Пост обновлен 15 сент. 2019 г.
There is no train station in Barysh, the train just stops in the middle of a field. On arriving you jump straight into the mud. Trains only stop there for one minute, so you need to be quick. At the exit from the “platform”, you meet golden Lenin.
Roads here look like the Second World War just ended. There are also many symbols of the sickle and hammer, like time is frozen. The main attraction of the town is the temple, which I did not visit because of the dress code for women.
There is no shower and bath in my mum’s house and most of the people still bathe only on Saturdays using a баня (Russian sauna). Although I grew up here it seems weird and uncomfortable to me.
Sadly, people in my town embrace alcohol far too much and drug addiction is all too visible. The place might look exotic and fun from pictures, but in reality it is depressing, with nothing much to do and vast unemployment.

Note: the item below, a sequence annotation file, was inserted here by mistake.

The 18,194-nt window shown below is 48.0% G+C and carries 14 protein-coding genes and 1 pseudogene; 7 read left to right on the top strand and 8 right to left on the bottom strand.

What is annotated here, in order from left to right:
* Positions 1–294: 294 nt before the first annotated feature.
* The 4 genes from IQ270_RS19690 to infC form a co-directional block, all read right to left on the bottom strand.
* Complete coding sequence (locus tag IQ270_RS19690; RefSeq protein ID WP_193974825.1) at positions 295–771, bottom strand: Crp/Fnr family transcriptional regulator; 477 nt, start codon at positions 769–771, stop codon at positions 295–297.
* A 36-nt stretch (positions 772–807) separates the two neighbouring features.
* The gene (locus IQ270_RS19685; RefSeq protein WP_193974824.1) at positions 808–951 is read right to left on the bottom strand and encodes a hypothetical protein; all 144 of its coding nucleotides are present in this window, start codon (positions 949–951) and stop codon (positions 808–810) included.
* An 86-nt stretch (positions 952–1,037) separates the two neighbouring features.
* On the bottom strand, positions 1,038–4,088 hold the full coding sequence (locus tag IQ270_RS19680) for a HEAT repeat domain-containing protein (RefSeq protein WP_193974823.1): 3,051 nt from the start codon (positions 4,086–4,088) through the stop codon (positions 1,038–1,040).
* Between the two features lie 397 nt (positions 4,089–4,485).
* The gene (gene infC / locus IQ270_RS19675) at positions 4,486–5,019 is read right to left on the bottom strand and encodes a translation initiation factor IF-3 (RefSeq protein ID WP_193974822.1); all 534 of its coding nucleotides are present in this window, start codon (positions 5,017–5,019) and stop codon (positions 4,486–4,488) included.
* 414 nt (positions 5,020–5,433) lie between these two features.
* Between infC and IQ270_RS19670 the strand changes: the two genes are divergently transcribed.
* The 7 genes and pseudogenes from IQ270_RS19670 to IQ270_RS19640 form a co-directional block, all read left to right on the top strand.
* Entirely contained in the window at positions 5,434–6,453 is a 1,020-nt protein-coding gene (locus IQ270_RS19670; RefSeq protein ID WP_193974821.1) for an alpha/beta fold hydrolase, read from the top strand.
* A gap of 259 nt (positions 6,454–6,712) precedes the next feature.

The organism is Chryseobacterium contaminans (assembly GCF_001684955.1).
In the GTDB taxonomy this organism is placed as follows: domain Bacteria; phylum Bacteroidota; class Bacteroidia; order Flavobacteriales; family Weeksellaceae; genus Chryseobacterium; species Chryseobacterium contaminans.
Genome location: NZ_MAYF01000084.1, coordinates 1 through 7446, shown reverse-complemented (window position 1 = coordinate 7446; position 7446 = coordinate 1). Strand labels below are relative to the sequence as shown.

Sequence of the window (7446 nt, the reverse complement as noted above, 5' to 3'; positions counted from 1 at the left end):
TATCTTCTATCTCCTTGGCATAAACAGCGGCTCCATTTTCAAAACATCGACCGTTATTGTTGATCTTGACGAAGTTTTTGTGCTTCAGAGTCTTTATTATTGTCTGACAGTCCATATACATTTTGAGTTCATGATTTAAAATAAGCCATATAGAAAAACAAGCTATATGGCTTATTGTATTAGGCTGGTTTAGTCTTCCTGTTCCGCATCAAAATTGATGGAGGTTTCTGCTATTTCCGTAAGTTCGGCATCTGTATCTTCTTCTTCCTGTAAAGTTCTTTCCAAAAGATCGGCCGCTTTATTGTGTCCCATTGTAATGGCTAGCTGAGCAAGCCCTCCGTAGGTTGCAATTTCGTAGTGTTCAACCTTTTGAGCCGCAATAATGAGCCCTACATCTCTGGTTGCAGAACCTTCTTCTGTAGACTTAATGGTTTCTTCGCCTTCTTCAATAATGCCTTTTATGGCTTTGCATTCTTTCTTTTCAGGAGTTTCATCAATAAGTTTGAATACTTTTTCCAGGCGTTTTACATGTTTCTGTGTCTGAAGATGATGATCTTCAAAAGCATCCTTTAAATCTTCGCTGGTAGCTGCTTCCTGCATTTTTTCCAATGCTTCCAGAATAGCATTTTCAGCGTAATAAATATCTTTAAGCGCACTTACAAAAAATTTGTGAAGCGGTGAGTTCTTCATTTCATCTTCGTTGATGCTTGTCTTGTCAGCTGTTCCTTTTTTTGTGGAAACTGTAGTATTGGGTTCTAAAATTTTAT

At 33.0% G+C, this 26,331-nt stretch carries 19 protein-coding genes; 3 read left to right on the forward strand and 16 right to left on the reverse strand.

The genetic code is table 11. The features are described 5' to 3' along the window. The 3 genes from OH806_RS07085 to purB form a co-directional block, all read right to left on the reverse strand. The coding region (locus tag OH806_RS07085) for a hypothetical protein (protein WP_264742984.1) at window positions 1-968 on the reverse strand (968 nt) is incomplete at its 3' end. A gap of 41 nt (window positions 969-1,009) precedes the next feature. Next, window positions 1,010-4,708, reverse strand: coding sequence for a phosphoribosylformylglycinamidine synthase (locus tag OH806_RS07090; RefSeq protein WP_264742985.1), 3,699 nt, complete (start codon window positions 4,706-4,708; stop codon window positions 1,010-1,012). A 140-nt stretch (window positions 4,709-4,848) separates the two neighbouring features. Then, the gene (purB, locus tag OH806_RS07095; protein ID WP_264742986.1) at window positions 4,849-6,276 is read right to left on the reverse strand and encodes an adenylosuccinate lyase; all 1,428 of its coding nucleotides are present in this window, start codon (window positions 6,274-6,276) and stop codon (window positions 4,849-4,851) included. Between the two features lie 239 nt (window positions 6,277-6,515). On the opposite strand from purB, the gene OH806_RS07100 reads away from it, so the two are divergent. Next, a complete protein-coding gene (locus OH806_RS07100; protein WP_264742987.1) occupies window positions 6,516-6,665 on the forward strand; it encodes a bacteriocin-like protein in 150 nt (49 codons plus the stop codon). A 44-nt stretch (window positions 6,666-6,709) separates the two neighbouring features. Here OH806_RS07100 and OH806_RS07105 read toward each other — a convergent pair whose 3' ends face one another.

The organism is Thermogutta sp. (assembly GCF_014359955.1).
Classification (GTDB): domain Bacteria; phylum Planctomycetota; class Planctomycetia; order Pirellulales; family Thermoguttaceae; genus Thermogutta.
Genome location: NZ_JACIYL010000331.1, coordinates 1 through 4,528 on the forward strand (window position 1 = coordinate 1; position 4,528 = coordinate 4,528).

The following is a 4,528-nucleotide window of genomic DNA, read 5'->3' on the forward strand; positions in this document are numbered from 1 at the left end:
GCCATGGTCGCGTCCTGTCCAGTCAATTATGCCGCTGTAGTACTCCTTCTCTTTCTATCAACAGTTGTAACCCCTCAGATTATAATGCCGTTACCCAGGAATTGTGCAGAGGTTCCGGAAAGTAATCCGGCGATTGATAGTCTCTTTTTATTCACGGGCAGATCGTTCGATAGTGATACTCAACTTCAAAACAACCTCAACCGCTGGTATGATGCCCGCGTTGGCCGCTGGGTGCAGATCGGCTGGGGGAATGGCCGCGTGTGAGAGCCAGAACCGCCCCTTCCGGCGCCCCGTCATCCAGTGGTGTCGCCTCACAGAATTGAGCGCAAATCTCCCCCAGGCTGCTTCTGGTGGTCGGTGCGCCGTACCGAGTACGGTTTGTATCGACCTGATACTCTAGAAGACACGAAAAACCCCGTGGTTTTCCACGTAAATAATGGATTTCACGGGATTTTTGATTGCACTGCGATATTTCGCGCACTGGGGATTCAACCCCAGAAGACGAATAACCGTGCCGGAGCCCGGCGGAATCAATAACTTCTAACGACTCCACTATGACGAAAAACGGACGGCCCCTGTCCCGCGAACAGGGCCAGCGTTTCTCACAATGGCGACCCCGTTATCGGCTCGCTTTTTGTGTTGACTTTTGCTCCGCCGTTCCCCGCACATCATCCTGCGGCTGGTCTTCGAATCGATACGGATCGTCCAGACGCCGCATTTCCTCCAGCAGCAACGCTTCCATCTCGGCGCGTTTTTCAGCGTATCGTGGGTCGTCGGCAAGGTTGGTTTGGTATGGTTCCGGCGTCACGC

Early marriages and domestic violence are common here too. Women have no choice but to stay with their abusers if they have kids, because men have more job options and can get as much as $500 a month, while women can only hope for $100.
I feel so alien here the place doesn’t sit comfortably and I don’t see it as a hometown. As a child, I often looked from the hill at passing trains to Moscow and knew I need to go there, to that distant scary capital.
It’s nice however to look back at the past, come to peace with it and move on. I’m happy I’ve escaped this place as I so hated this town. Now, having not lived here for 10 years and more I view it as a strange surrealistic picture. I think David Lynch would like it! A small depressive town lost in the woods, with considerable violence, crime, and murder.
I also discovered a few of my childhood paintings. Sadly all graphic works have been lost or used to fire the stove. So I only have those early childish still lives on canvas, but it’s nice to see what I was working on, all those years ago.